The rice has been ready for farmers to use since the turn of the 21st century, yet it is still not available to them. Escalating requirements for testing have stalled its release for more than a decade. IRRI and PhilRice continue to patiently conduct the required field tests with Golden Rice, despite the fact that these tests are driven by fears of “potential” hazards, with no evidence of actual hazards. Introduced into commercial production over 17 years ago, GM crops have had an exemplary safety record. And precisely because they benefit farmers, the environment, and consumers, GM crops have been adopted faster than any other agricultural advance in the history of humanity.
New technologies often evoke rumors of hazard. These generally fade with time when, as in this case, no real hazards emerge. But the anti-GMO fever still burns brightly, fanned by electronic gossip and well-organized fear-mongering that profits some individuals and organizations. We, and the thousands of other scientists who have signed the statement of protest, stand together in staunch opposition to the violent destruction of required tests on valuable advances such as Golden Rice that have the potential to save millions of impoverished fellow humans from needless suffering and death.
* B. Chassy et al., “Global scientific community condemns the recent destruction of field trials of Golden Rice in the Philippines”; http://chn.ge/143PyHo (2013).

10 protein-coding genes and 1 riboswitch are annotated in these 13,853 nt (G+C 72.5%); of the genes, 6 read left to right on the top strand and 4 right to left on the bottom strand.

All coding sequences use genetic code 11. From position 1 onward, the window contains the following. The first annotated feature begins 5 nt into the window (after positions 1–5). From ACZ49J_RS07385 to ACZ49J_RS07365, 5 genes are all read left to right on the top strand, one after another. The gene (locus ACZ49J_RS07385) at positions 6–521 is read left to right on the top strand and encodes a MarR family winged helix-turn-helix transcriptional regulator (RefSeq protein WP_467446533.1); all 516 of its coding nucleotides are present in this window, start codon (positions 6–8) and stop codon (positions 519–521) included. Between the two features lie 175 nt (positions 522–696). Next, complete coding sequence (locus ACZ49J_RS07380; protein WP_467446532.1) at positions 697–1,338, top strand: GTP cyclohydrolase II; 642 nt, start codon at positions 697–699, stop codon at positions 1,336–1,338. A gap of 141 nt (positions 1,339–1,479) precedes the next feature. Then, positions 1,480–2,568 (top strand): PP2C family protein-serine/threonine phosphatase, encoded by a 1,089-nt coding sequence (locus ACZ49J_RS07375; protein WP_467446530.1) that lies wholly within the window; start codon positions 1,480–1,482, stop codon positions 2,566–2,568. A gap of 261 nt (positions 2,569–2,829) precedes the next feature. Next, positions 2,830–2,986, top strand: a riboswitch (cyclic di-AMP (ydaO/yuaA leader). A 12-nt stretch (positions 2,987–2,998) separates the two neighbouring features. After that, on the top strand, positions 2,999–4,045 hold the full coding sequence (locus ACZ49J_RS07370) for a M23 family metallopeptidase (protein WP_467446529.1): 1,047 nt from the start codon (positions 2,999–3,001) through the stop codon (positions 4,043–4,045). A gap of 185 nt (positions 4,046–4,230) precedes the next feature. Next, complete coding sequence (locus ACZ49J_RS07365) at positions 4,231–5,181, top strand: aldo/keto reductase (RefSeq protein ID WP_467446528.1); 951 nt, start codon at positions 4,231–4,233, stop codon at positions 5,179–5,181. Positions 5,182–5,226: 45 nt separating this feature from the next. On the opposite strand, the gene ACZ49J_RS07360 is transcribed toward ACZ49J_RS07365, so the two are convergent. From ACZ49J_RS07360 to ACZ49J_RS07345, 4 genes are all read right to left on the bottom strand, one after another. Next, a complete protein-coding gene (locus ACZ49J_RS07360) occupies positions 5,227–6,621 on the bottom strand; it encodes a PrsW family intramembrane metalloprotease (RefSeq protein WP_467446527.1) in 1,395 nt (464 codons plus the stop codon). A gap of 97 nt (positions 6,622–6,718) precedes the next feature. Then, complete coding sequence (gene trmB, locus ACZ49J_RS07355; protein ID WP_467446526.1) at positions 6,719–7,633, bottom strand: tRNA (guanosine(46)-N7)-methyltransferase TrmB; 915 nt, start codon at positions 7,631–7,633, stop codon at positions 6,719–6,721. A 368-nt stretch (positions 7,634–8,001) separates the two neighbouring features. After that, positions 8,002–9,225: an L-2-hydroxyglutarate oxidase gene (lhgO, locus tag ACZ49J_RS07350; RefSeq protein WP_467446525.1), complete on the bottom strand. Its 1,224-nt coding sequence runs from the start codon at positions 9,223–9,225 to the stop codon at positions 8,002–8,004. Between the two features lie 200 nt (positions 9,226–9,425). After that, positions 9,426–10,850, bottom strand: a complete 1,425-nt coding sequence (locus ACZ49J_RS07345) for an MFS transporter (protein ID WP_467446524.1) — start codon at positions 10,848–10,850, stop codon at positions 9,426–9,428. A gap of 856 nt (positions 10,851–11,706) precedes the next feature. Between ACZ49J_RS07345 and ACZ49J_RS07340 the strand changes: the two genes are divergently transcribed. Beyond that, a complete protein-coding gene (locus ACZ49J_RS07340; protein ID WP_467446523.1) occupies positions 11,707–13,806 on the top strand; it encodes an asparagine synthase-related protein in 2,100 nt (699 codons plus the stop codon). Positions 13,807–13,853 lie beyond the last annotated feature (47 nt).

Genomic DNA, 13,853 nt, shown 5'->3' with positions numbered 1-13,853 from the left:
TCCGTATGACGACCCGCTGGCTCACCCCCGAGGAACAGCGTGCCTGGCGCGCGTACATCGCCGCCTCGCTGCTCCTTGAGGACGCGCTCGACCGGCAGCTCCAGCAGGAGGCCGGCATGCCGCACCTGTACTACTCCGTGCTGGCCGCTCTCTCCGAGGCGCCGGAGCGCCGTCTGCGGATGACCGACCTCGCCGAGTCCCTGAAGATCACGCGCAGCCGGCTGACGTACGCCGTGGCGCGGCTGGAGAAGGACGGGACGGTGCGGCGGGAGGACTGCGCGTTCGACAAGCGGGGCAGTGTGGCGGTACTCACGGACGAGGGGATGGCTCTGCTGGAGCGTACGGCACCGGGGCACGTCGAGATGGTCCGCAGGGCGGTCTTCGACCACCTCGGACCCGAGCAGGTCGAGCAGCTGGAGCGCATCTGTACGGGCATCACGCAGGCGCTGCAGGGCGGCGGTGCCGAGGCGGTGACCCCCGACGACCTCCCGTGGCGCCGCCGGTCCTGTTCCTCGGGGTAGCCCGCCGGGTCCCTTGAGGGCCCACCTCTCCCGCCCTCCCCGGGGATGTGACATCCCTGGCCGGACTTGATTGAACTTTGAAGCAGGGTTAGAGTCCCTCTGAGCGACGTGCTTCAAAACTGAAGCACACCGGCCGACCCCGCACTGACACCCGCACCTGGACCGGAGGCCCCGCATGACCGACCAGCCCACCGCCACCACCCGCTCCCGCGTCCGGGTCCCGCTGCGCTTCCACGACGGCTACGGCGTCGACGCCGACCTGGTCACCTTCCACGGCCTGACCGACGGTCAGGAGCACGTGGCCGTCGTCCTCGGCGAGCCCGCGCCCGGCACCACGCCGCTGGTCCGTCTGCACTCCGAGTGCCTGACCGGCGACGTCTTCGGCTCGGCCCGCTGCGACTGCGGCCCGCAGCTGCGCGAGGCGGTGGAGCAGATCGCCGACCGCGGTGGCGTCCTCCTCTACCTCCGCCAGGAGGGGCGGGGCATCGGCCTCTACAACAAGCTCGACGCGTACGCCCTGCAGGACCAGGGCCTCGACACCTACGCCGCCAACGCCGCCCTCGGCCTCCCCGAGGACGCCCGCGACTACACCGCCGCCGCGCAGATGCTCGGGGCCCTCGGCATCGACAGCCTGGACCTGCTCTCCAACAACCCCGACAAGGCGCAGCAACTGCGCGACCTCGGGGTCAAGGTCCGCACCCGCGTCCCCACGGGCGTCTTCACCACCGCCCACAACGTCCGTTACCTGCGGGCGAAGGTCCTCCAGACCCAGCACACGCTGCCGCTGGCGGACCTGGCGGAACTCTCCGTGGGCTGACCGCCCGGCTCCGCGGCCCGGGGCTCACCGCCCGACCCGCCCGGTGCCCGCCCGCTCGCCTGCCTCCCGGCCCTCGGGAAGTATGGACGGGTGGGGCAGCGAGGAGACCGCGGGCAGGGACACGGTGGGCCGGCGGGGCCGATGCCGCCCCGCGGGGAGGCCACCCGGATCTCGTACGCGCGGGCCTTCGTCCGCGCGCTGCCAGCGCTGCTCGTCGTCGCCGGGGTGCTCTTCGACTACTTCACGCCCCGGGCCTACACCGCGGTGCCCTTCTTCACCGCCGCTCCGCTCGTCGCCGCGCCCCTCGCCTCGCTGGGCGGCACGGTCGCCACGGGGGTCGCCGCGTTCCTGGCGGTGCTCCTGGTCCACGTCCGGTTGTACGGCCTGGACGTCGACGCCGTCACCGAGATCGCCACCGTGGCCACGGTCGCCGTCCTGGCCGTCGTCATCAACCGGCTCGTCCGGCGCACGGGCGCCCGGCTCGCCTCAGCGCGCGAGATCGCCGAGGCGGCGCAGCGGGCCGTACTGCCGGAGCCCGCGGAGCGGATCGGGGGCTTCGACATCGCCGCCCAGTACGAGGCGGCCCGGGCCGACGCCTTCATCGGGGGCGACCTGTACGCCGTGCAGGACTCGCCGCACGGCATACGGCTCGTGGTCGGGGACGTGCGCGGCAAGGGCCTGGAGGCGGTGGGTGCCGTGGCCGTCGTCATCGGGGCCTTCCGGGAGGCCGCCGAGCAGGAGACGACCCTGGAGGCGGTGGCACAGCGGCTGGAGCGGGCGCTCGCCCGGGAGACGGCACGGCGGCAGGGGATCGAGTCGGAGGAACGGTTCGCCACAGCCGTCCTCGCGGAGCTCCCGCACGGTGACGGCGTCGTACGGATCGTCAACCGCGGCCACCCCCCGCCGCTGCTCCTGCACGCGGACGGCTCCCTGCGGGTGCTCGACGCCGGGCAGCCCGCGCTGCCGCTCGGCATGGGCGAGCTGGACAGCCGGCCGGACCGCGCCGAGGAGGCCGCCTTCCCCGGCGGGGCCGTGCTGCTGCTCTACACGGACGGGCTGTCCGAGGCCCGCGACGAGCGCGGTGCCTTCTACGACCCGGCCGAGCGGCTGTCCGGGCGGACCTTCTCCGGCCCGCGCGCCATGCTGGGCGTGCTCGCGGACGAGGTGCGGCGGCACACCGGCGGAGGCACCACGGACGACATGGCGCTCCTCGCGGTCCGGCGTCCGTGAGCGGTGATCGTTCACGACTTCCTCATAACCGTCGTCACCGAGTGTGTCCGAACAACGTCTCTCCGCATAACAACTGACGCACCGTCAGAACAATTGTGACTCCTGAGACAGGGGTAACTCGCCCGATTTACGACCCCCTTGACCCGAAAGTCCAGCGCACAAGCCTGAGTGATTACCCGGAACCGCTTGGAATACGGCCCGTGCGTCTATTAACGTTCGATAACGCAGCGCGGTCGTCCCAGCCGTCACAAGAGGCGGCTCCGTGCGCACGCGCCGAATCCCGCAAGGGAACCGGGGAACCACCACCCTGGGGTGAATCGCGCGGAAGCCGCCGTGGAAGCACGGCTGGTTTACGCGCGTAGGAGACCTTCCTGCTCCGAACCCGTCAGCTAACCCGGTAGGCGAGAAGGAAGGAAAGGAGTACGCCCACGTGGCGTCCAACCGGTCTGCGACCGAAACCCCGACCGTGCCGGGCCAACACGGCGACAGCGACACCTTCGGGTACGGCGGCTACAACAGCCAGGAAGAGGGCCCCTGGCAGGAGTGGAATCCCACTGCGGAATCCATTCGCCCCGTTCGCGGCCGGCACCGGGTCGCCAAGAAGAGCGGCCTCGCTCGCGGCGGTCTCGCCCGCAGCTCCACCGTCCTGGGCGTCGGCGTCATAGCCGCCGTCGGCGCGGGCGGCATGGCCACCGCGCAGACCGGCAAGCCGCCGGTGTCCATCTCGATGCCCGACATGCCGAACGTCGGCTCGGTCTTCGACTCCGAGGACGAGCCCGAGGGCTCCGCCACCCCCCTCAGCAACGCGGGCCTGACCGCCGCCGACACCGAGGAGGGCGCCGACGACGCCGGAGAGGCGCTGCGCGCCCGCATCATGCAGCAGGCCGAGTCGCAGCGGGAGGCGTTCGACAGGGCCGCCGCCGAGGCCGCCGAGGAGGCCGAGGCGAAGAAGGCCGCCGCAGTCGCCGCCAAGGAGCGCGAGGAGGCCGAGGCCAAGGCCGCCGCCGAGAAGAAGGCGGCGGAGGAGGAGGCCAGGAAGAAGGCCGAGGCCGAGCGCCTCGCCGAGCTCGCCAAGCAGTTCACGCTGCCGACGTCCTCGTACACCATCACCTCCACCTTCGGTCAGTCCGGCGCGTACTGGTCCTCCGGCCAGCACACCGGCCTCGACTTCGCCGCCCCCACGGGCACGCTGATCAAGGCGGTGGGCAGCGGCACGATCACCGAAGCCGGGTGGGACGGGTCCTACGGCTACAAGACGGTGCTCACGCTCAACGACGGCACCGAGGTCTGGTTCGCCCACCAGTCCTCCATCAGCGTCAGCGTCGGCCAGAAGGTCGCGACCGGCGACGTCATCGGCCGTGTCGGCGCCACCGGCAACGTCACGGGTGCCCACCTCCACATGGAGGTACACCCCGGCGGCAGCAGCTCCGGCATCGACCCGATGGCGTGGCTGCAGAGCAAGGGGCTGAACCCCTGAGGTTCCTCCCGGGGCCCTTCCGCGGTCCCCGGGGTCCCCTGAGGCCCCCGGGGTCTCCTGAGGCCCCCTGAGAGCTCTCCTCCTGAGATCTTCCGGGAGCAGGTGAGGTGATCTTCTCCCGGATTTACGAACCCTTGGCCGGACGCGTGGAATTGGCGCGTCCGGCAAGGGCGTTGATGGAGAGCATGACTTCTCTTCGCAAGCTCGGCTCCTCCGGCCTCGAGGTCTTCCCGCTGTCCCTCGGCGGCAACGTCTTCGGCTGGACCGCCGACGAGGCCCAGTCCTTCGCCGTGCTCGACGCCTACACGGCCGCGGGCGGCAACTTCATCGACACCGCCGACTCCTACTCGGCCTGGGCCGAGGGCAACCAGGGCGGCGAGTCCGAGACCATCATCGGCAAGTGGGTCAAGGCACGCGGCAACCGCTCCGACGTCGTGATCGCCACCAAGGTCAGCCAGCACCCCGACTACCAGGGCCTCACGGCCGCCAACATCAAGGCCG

† E. Mayo-Wilson et al., Br. Med. J. 343, d5094 (2011).
‡ G. Tang et al., Am. J. Clin. Nutr. 96, 658 (2012).
By Kai Kupferschmidt
9 August 2013 4:30 pm
Protestors from two anti-GMO groups, KMB and Sikwal-GMO, yesterday vandalized a field of genetically modified (GM) "golden rice" in the Bicol region of the Philippines.
GMA News TV channel in the Philippines showed dozens of young men and women tearing down fences, swarming over a rice field, and uprooting stalks. "I am outraged," says Ingo Potrykus, a plant biologist, now retired, who was one of the researchers that originally created the rice strain. The rice was just weeks away from being harvested, he says. "Important data were to be collected from that field trial, and this can set us back months."
Golden rice is engineered to carry two foreign genes—one bacterial and another from maize—that together produce beta carotene, a precursor of vitamin A that gives the rice grains their characteristic yellow hue. Scientists hope distribution of the modified rice can make inroads against vitamin A deficiency, which can lead to blindness and makes people more susceptible to infectious diseases. The deficiency affects approximately 1.7 million children aged 6 months to 5 years in the Philippines alone, according to the International Rice Research Institute.
The vandalized field was one of five involved in golden rice trials in the Philippines aiming to show that "the plants are suitable for cultivation and would give farmers a good crop, and to assess any environmental impact they might have," says Robert Zeigler, director general of the International Rice Research Institute. The grain harvested from the plants is also needed for studies assessing whether the beta carotene in the rice is absorbed and converted into vitamin A in vitamin A-deficient people. Golden rice could be deemed safe and approved by the Philippine government as early as the end of this year, Zeigler says—but the efficacy trials could take another 18 months. That's the timeline if the remaining field sites are unmolested, Zeigler says.
The Philippines’ Agriculture Department plans to step up security at the trial sites. In Zeigler’s view, the vandals are unfairly attacking the public sector project as if it is a multinational company producing GM plants for profit. They “are condemning this technology by association," he says.
Kai Kupferschmidt is a contributing correspondent for Science magazine based in Berlin, Germany.